FIG. 11 is a diagram of a temperature control methodology 1100, in accordance with an embodiment of the invention. In this illustrative embodiment, it is assumed that the environment in which the temperature is being controlled includes an energy management system 300 (FIG. 3) including computer 306 which is in communication with HEG controller 304. It is also assumed that the computer 306 is running an application that enables it to access and utilize energy management features and functions associated with HEG 304. In one illustrative embodiment, the energy management application that is executed by the computer is referred to as a Nucleus™ application (a trademark of General Electric Corporation of Fairfield, Conn.). HEG 304 may also be referred to as a Nucleus™ or Nucleus™ Energy Manager.

The methodology begins at block 1102. In step 1104, the customer (consumer or user) opens the Nucleus™ application running on computer 306. In step 1106, the Nucleus™ application gets price/temperature settings (setpoints or offsets) which were stored in the memory of the thermostat 150. In step 1108, the customer reviews the price/temperature settings. If he/she is not satisfied with the settings (step 1110), the customer modifies the settings in step 1112. In step 1114, the Nucleus™ application sends the modified settings to the thermostat 150, and the methodology ends at block 1116. If the customer is satisfied with the settings in step 1110, then the methodology ends at block 1116.

FIG. 12 is a diagram of a temperature control methodology 1200, in accordance with another embodiment of the invention. In this methodology, as compared to the one in FIG. 11, it is assumed that the customer uses the thermostat user interface 170 menu to access the price/temperature settings. Thus, the methodology begins at block 1202. The customer displays the settings in step 1204. In step 1206, the customer reviews the price/temperature settings. If he/she is not satisfied with the settings (step 1208), the customer modifies the settings in step 1210. In step 1212, the thermostat 150 sends the modified settings to the Nucleus™ application, and the methodology ends at block 1214. If the customer is satisfied with the settings in step 1208, then the methodology ends at block 1214.

FIG. 13 is a diagram of a temperature control methodology 1300, in accordance with yet another embodiment of the invention. This methodology illustrates steps performed a controller in the HVAC system (e.g., controller 104, HEG 304, etc.) when there is a change to a setpoint temperature.

The methodology begins at block 1302. Step 1304 detects whether or not there has been a price change (this may be determined from information received via signal 108 (FIG. 1). If not, step 1306 determines whether or not there has been a thermostat schedule change (i.e., if at this time, the schedule is supposed to change setpoints , for example, 8:00 in FIG. 11). If no, then step 1308 directs the system to maintain the current setpoint(s). However, if in step 1304 a price change has been detected, or in step 1306 a temperature schedule change has been detected, then a determination is made in step 1310 as to what mode the system is in, i.e., heating mode or cooling mode.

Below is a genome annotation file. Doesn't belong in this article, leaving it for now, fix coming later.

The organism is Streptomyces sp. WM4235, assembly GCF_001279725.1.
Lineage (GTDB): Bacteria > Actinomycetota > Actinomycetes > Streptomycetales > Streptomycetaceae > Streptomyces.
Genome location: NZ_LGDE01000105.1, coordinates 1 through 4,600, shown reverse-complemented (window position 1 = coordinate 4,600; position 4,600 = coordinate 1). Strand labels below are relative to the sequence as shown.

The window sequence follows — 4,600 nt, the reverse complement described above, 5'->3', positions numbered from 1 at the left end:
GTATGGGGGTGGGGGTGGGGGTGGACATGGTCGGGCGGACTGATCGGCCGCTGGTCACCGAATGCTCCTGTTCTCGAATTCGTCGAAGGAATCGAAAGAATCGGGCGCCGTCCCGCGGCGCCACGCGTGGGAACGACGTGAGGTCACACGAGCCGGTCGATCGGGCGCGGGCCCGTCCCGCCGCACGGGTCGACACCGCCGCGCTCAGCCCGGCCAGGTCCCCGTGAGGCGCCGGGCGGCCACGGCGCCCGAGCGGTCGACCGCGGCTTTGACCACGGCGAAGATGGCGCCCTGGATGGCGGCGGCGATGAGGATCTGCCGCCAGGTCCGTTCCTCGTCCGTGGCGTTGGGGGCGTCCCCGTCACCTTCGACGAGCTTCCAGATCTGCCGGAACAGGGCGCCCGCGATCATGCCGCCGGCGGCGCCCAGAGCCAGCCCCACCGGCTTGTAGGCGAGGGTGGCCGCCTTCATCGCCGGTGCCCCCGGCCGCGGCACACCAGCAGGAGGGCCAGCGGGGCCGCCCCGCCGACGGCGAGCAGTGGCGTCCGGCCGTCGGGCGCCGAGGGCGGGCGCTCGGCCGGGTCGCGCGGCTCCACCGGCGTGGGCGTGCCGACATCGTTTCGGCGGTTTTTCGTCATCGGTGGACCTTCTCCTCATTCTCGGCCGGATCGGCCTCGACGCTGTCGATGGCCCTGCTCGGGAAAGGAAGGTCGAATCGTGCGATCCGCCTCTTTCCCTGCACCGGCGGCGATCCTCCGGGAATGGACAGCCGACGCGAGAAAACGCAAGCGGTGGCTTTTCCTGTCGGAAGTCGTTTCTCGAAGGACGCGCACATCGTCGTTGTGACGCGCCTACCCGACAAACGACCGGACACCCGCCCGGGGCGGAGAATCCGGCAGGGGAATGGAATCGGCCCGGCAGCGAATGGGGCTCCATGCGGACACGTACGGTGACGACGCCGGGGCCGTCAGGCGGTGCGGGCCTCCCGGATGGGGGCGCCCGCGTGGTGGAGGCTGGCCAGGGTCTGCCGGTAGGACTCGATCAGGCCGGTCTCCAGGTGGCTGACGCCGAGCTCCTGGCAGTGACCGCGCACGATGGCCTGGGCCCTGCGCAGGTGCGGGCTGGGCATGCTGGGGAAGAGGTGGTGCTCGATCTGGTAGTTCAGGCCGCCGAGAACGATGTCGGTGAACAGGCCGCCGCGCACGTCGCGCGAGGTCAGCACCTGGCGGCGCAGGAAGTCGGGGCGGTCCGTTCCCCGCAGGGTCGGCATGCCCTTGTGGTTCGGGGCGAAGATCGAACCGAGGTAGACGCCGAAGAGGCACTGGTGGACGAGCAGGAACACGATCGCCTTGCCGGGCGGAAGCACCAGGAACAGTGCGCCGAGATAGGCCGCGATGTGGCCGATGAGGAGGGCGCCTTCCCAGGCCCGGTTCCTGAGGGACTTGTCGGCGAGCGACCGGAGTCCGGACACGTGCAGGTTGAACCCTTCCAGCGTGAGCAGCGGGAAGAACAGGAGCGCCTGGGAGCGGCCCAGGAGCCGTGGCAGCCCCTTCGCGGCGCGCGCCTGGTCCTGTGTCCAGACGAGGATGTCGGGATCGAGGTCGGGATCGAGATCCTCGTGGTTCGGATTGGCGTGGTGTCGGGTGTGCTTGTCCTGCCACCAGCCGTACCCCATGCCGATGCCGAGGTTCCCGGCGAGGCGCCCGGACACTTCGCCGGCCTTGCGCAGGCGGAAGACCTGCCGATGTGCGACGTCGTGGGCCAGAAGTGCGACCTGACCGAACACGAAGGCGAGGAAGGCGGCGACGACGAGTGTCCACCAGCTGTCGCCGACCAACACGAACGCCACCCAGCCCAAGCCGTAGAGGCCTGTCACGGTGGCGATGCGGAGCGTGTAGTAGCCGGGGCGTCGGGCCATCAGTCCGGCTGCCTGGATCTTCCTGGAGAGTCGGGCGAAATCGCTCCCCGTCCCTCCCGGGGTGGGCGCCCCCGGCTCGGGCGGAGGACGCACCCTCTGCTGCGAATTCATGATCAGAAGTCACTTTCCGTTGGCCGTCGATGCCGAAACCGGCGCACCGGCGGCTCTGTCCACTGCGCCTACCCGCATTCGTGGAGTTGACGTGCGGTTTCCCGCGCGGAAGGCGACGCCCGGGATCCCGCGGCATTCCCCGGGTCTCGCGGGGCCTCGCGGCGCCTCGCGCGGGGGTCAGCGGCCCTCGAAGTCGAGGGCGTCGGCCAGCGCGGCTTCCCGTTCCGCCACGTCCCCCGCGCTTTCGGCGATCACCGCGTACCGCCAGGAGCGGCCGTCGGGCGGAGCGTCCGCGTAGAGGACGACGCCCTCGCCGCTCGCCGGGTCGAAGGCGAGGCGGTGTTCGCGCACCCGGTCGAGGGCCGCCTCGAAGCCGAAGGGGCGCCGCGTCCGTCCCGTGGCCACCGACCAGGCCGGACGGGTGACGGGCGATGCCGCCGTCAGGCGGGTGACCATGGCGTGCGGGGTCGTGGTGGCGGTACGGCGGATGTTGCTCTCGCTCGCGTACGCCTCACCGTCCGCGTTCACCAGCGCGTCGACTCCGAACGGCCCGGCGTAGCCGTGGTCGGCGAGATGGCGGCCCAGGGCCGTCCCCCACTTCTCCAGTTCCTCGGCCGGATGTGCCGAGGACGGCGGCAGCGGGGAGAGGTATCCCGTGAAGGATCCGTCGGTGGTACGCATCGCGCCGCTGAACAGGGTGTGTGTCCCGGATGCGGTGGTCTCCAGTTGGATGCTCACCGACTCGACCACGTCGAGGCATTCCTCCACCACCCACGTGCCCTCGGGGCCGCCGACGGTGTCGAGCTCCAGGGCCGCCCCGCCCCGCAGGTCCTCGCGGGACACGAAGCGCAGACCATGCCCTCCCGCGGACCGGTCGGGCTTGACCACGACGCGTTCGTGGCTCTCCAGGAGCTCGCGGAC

If in cooling mode, step 1312 determines whether the price temperature value (setpoint or offset) results in a temperature that is greater than a schedule temperature (e.g., Energy Star recommended temperature). If yes, then the price temperature value is used as the setpoint (rather than Energy Star recommended temperature) in step 1314, else the schedule temperature is used in step 1316. Returning to the decision step 1310, if the system is in the heating mode, step 1318 determines whether the price temperature value (setpoint or offset) results in a temperature that is greater than a schedule temperature (e.g., Energy Star recommended temperature). If no, then the price temperature value is used as the setpoint (rather than Energy Star recommended temperature) in step 1314, else the schedule temperature is used in step 1316. The methodology then iterates for any subsequent price or thermostat schedule changes.

Thus, while there have been shown and described and pointed out fundamental novel features of the invention as applied to exemplary embodiments thereof, it will be understood that various omissions and substitutions and changes in the form and details of the devices illustrated, and in their operation, may be made by those skilled in the art without departing from the spirit of the invention. Moreover, it is expressly intended that all combinations of those elements and/or method steps which perform substantially the same function in substantially the same way to achieve the same results are within the scope of the invention. Furthermore, it should be recognized that structures and/or elements and/or method steps shown and/or described in connection with any disclosed form or embodiment of the invention may be incorporated in any other disclosed or described or suggested form or embodiment as a general matter of design choice. It is the intention, therefore, to be limited only as indicated by the scope of the claims appended hereto.